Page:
Making connections beyond the campus
Long after the lights in Ann Nicole Nelson Hall are dark and musicians have packed their instruments, Minot Symphony Orchestra patrons might think that after such a wonderful concert, the evening is complete.
But as the saying goes, it's never over until the fat lady sings, and in these cases she often appears as a piano quintet or jazz combo.
Erik and Dianna Anderson, MSU music professors and MSO musicians, extend their harmonious passions by hosting events for the sole purpose of friendship, food and live music. After a concert, one can find an eclectic mix of musicians, patrons, faculty, students, farmers, kids and dogs at the Andersons, imbibing in a heady mix of conversation, appetizers, beverages and melody. A musical backdrop floats from the Steinway or a small ensemble in the corner of the concert-hall living room.
"Dianna and I love to cook, love to host, and love to encourage live music," Erik Anderson said. "We're just trying to enjoy music and enjoy friendship."
The Andersons' open door policy isn't limited to post-concert parties. They frequently invite students for informal weekday lessons and dinner, host evening gatherings to watch a symphony or explore another musical topic, and offer smaller music-reading sessions with musicians from the community and campus.
"Music students (in the Midwest) are underserved," he explained. "This is a remote area, and they are not exposed to what exists in the art of classical music on the national level. Our students often have a limited understanding of the level of playing and commitment young musicians in larger musical communities make early on; ultimately, these are their market competitors. Dianna and I want to give students every opportunity to grow."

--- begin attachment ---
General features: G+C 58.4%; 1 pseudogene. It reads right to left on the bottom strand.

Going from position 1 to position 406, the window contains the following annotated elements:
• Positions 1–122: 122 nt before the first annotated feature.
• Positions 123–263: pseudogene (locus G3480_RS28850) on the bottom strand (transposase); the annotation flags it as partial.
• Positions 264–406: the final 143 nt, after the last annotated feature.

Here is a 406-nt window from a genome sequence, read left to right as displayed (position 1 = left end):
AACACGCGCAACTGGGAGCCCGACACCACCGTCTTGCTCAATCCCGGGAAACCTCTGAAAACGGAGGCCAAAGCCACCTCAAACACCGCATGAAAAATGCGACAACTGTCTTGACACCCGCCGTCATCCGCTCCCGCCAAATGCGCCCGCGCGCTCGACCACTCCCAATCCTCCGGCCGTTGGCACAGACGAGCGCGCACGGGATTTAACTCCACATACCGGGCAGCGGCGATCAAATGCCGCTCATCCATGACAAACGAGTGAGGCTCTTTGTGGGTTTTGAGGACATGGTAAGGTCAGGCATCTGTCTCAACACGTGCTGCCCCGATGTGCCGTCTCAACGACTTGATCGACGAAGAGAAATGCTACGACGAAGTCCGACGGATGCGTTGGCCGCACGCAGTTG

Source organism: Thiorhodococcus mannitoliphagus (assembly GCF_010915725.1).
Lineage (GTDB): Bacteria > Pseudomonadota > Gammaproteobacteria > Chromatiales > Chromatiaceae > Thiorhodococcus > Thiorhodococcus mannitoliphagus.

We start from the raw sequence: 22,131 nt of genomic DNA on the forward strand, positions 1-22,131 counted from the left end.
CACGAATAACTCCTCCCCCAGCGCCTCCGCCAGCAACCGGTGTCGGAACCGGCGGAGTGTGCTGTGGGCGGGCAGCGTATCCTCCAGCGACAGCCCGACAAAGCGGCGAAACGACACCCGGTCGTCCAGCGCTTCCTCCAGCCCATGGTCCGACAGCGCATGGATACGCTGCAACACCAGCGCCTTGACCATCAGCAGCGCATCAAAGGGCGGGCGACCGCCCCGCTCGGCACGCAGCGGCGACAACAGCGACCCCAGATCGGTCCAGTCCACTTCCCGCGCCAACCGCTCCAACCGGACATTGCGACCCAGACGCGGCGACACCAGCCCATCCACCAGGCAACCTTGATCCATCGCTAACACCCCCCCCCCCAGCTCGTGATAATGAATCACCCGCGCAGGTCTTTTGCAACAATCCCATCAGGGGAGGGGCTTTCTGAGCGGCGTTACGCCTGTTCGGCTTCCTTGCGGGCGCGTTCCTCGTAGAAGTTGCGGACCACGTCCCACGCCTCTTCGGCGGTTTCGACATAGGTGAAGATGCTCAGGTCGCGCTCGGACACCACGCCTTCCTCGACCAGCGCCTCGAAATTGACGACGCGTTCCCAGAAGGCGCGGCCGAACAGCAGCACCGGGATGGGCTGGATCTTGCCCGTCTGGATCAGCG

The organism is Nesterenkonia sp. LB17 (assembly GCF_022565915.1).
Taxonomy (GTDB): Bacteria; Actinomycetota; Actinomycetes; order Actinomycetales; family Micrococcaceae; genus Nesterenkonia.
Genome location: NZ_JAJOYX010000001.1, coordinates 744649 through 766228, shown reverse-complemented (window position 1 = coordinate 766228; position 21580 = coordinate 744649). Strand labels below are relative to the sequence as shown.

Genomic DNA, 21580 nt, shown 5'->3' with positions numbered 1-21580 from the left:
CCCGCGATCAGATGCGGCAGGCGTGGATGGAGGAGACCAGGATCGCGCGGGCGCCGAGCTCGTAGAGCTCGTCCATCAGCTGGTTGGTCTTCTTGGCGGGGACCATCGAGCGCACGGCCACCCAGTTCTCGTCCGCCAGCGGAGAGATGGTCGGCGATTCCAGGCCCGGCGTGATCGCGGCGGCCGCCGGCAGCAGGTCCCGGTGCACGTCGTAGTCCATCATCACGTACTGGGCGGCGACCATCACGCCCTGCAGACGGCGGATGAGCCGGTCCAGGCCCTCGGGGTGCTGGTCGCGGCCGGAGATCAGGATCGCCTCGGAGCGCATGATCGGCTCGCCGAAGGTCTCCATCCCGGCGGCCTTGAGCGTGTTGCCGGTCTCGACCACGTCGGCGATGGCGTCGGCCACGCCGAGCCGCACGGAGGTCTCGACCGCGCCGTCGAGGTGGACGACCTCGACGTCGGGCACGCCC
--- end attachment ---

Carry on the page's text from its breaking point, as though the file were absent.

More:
The Andersons have driven thousands of miles to various locales in North Dakota, Montana, Kansas and New York to expose students to performance opportunities, regional competitions and internationally recognized summer camps.
"When I look back at my undergraduate experience, I loved my teachers and the curriculum, but honestly, that was a minimum. It was the activities outside of class that put me where I am today. It's the other experiences that make a college campus vibrant," Erik Anderson said.
In providing education and culture, the Andersons seamlessly intertwine professional and personal happenings that blend students, faculty, community, music and food.
"You combine those things, and no one has a bad time."